Special Correspondent

New York — The sixth annual meeting of the Clinton Global Initiative wrapped up here Sept. 23 with an appearance by President Barack Obama and First Lady Michelle Obama and presentation of awards to distinguished world citizens who are making a big mark in the drive to improve conditions for the world’s peoples.
The Initiative is a global gathering of heads of state, CEOs of multinational corporations and innovative leaders of nonprofit and educational institutions who partner to find solutions to social, economic and environmental issues around the world.

The President commended the participants for  extraordinary commitment to improving people’s lives.

The First Lady spoke about the importance of harnessing human potential – in particular, the untapped potential of veterans and their spouses. She called attention to the plight of veterans of the Gulf, Iraq and Afghanistan wars trying to find jobs upon their return home after their tours of duty. 

The returning veterans and their spouses have many skills to offer employers in the public and private sectors, she said, and she asked employers to consider hiring them, especially those returning with life-changing injuries.

“These men and women are experts in many areas such as logistics, planning, technology, recruitment, linguistics and other skills adaptable to the modern marketplace and we can help them fulfill their human potential,” Mrs. Obama said.  

The meeting focused on finding effective, sustainable solutions to the some of the world’s most pressing challenges in the areas of education, economic empowerment, energy, the environment, and health.  In total, more than 1,900 commitments have so far been made, worth $63 billion, and they have improved the lives of nearly 300 million people.

As examples of the commitments:

•  Blue Cross & Blue Shield of North Carolina has partnered with 30 communities over three years to implement early childhood obesity prevention initiative.

•  Microsoft, Twitter, and the Demi Moore and Ashton Kutcher Foundation sponsor “The Real Men Don’t Buy Girls Campaign” to end child sex slavery in the United States which impacts between 150,000 and 300,000 children.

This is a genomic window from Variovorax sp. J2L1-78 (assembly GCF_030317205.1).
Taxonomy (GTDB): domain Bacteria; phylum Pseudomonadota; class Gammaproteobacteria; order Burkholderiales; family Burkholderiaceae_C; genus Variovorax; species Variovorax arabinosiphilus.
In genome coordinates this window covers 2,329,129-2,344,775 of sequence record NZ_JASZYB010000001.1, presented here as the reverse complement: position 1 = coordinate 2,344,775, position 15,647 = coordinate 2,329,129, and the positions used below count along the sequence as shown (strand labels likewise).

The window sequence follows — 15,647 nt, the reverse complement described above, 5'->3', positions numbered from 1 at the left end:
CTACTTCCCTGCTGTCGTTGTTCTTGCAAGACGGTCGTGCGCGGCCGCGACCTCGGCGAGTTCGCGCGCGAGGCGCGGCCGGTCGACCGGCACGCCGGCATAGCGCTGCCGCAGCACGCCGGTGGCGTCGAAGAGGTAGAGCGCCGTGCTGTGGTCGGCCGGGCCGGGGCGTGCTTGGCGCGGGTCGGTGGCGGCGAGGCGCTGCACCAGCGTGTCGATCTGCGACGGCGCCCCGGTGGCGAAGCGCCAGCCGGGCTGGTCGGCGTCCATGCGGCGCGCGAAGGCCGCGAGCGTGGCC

•  The Coca-Cola Company has partnered with African countries, including Morocco, Sierra Leone, and Somalia, for water and health projects.

•  Goldman Sachs, KPMG, and the Great Barrier Reef Foundation have sponsored a $60 million bond to fund research and intervention that will help coral reefs adapt to climate change.

•  The Nike Foundation launched a project with Asian and African countries to help secure land rights in rural areas.

The Initiative also presented Global Citizen Awards to five people. The Leadership in the Public Sector Award went to Dr. Leonel Fernandez, president of the Dominican Republic, founder and honorary president of the Fundaciun Global Democracia y Desarrollo.

The Philanthropy Award went to Mohamed Ibrahim, chairman of the Mo Ibrahim Foundation which he founded in 2006, focusing on initiatives to stimulate debate around, and improve the quality of, governance in Africa.

Suraya Pakzad and Dr. Jean Pape received the Leadership in Civil Society Award. Pape is executive director of GHESKIO and is a professor of medicine at the Weill Medical College of Cornell University. Pakzad is executive director of the Voice of Women Organization, considered one of Afghanistan's most effective non-governmental orgtanizations. It promotes freedom and empowerment for women in Afghan societies

The Leadership in the Corporate Sector Award went to Andrea Jung, chairman & CEO, Avon Products. Through her vision, the Avon Foundation has raised more than $725 million to help eradicate breast cancer and end violence against women.

AP Photo/Evan Agostini. Star Power: Former U.S. President Bill Clinton, left, and current U. S. President Barack Obama check out the audience as First Lady Michelle Obama walks to the podium at the Clinton Global Initiative closing plenary session on Thursday, Sept. 23, 2010 in New York.